Team:Evry/ODE model


Revision as of 14:43, 25 September 2012 by Nikola i (Talk | contribs)

Model using Ordinary Differential Equations(ODE)


    The first model we developed represents the tadpole as a three compartment system:
    1. The skin that produces (or receives) auxins, denoted S in the equations;
    2. The blood that transport auxins to the organs, denoted B;
    3. The organs (called receptors) that interacts with auxin molecules, denoted R.

    The parallel with (electrical) engineering is made easy: the skin represents a generator that will add a quantity to the system; The blood represents wires, that convey this quantity throughout the system; Finally the organs are the sinks that use the quantity to work.

    This very idealized view of the tadpoles allows to make some interesting simplifications: The processes happening in the system can be approximated using Ordinary Differential Equations (ODE), one of the simplest form of differential equations; Plus, the organs repartition and shape are not taken into account.

    This over-simplication of the problem causes the model to give very imprecise quantitative results but its strength is in allowing us to make some qualitative predictions about the success or failure of some experiments.
    tadpole compartments


    There are the different hypotheses we were constrained to make in order to model the system:
    1. The auxin concentration inside a compartment is homogeneous
    2. This condition is inherent to this kind of modeling.
    3. No auxins can go from the skin directly to the organs.
    4. We have chosen to neglect the exchanges between the skin and the other organs.
    5. The auxin flow follows the concentration gradient between compartments.
    6. This hypothesis is based on the fact that a small capillary is nothing more than a hole in a cell layer. So the exchanges between the surrounding cells and the capillary are mutual.

    Model description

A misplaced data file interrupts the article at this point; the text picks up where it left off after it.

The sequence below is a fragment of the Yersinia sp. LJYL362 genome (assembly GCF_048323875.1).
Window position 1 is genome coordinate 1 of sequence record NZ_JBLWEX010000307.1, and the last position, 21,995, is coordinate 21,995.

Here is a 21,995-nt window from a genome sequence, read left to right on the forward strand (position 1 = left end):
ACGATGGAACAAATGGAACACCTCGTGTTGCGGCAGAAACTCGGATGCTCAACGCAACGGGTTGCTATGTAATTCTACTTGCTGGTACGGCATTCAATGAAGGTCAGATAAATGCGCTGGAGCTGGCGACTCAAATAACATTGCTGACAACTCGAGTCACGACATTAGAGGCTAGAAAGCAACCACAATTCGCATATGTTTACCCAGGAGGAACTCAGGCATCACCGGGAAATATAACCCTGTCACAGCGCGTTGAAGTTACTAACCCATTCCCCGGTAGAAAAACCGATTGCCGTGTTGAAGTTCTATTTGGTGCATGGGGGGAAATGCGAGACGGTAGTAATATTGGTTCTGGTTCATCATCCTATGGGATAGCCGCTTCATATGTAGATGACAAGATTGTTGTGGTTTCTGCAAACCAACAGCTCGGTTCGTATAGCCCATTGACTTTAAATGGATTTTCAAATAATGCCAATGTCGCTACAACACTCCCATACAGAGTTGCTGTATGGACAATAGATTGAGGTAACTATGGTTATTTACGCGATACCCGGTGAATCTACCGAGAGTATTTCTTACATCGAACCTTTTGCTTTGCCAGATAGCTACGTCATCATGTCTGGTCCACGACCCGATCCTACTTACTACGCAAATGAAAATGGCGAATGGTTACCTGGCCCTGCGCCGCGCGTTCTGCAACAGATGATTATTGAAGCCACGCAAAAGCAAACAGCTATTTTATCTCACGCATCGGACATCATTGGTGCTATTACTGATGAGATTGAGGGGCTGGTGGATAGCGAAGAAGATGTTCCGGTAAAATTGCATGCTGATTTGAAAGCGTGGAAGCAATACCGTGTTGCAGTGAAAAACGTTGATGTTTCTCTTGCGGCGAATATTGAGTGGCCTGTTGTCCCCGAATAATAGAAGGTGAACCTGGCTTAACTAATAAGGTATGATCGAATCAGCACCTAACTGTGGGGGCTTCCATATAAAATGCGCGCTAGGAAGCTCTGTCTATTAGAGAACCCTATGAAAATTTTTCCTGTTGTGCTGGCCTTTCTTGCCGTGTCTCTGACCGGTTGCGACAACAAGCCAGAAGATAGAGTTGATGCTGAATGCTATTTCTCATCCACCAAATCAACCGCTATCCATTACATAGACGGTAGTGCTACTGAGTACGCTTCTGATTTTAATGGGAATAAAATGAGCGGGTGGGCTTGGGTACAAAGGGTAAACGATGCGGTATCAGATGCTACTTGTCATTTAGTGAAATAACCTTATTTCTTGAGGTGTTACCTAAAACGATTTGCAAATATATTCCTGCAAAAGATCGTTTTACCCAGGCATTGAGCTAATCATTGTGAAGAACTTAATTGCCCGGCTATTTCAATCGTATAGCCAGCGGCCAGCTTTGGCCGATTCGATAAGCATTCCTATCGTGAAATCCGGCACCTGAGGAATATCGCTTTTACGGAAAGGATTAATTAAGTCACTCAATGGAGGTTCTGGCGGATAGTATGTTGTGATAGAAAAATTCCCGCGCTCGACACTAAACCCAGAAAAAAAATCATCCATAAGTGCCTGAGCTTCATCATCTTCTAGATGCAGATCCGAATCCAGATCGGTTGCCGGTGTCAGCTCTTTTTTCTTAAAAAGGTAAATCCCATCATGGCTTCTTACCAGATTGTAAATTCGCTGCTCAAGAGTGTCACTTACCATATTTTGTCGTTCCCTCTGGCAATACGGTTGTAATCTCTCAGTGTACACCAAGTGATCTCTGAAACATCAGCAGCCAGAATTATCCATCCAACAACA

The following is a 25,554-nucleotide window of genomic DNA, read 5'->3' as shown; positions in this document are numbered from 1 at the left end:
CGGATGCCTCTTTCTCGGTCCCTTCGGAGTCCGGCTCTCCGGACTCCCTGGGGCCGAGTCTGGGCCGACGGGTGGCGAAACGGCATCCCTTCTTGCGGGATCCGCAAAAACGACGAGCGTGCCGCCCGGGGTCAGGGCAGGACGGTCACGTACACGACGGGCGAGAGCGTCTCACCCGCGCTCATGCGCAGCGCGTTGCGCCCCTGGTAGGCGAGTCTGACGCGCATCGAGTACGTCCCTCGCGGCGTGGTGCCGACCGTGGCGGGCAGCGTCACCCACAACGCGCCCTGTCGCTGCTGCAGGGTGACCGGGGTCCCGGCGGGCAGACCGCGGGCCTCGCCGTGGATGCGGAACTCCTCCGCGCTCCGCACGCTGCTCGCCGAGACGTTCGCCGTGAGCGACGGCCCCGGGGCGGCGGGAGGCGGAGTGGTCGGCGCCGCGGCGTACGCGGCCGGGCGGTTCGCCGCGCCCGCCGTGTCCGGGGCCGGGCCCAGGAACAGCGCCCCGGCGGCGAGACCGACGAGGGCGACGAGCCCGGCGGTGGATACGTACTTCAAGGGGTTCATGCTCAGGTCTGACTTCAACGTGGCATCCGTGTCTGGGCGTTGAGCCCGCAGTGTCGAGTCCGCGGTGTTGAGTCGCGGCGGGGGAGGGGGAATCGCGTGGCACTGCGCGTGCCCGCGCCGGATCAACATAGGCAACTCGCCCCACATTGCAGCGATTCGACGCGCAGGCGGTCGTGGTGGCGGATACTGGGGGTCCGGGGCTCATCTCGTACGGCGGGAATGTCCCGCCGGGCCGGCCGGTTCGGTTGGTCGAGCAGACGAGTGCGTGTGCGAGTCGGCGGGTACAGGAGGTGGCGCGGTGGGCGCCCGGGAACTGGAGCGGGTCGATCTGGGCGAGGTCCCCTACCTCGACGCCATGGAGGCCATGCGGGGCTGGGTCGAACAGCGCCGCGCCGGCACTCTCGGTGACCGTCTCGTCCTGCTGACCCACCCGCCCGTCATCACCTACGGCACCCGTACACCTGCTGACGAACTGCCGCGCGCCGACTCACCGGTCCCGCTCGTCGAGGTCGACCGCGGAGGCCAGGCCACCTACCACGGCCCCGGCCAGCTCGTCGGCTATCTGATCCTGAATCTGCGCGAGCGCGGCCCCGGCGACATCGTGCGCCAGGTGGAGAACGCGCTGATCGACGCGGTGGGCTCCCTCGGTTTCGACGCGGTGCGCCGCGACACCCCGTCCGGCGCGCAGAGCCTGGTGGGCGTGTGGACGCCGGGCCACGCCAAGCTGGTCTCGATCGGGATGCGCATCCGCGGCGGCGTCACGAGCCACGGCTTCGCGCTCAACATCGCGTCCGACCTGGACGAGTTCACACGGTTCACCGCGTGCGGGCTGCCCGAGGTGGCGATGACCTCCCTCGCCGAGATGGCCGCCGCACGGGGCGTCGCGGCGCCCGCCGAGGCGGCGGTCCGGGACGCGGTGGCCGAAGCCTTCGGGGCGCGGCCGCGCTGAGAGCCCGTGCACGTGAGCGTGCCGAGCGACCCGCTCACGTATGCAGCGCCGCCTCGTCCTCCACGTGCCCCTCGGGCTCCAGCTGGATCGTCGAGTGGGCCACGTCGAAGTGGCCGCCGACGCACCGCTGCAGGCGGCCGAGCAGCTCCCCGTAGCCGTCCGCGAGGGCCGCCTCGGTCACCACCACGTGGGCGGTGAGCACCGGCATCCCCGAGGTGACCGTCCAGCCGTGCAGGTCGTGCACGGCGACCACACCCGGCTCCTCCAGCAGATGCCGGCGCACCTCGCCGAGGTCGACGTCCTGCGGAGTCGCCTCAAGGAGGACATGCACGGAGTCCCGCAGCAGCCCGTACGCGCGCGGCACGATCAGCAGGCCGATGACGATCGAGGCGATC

Each compartment is modeled by a differential equation representing the evolution of the auxin quantity as a function of the time. Each equations are composed of two kinds of terms: creation and degradation. The creation term can represent either a creation of auxin in the compartment or an arriving quantity of auxin from another one. In the same way, the degradation term can either represent a natural degradation of molecules or a quantity leaving the compartment.

    ODE system

    In this system, the J terms represent the fluxes between the different compartments. We made them depend on the concentrations of both the in and out compartments as explained in hypothesis 2. Their mathematical formulation is the following:

    mathematical expression of fluxes

    • S in m2, represents the area of the exchange surface between the two compartments.
    • P in m2, represents the permeability of the membrane between the specified compartments.
    • C in [quantity] / m3, represents the concentration of auxin in the specified compartment

    These flow equations are based on Newton's law of cooling where the difference between the concentrations of the two compartments gives the direction and magnitude of the flow. This allows us to model in a single equations the two opposite flows between the compartments.


    The parameters of the model are hard to estimate because they are an aggregation of different physical values. This is due to the high level view provided by the model. The different parameters are:

    Description Symbol Type Values
    Permeabilities P calculated here
    Contact surfaces S calculated here
    Volumes V calculated here
    Degradation rate Ddie estimated ?
    Creation rate Dborn computed plasmid repartition model





    Other possible topologies

    With auxin in the external medium:
    tadpole + external compartments

    With a specific receptor organ:
    tadpole + other compartments